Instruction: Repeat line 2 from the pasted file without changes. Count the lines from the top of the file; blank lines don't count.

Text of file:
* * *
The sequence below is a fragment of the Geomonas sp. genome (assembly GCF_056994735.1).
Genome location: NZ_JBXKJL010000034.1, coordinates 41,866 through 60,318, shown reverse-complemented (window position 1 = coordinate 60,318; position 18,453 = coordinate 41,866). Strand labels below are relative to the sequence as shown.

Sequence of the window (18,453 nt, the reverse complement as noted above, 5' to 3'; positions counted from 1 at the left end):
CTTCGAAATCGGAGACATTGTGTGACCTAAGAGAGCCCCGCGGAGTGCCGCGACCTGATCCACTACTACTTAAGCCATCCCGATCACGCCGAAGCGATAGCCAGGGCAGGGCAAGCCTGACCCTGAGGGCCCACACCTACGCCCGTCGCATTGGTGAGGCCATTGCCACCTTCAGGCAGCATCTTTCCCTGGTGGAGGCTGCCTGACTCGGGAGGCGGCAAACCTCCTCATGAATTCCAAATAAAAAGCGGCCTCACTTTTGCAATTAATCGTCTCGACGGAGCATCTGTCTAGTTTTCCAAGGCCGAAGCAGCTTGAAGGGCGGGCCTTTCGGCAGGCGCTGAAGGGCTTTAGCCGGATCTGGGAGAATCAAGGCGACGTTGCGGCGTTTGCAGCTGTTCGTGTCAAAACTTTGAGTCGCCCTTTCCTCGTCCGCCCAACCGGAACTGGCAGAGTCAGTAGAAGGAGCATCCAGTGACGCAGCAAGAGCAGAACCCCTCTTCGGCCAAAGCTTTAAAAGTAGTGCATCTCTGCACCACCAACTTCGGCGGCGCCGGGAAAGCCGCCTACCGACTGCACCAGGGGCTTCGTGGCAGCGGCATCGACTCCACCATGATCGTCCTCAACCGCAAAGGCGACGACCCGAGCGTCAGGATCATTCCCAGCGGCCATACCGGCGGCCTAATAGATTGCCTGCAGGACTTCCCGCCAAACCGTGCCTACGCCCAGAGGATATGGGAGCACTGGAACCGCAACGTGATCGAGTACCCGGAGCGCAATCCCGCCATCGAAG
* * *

Genome location: NZ_JBXKJL010000034.1, coordinates 41,866 through 60,318, shown reverse-complemented (window position 1 = coordinate 60,318; position 18,453 = coordinate 41,866). Strand labels below are relative to the sequence as shown.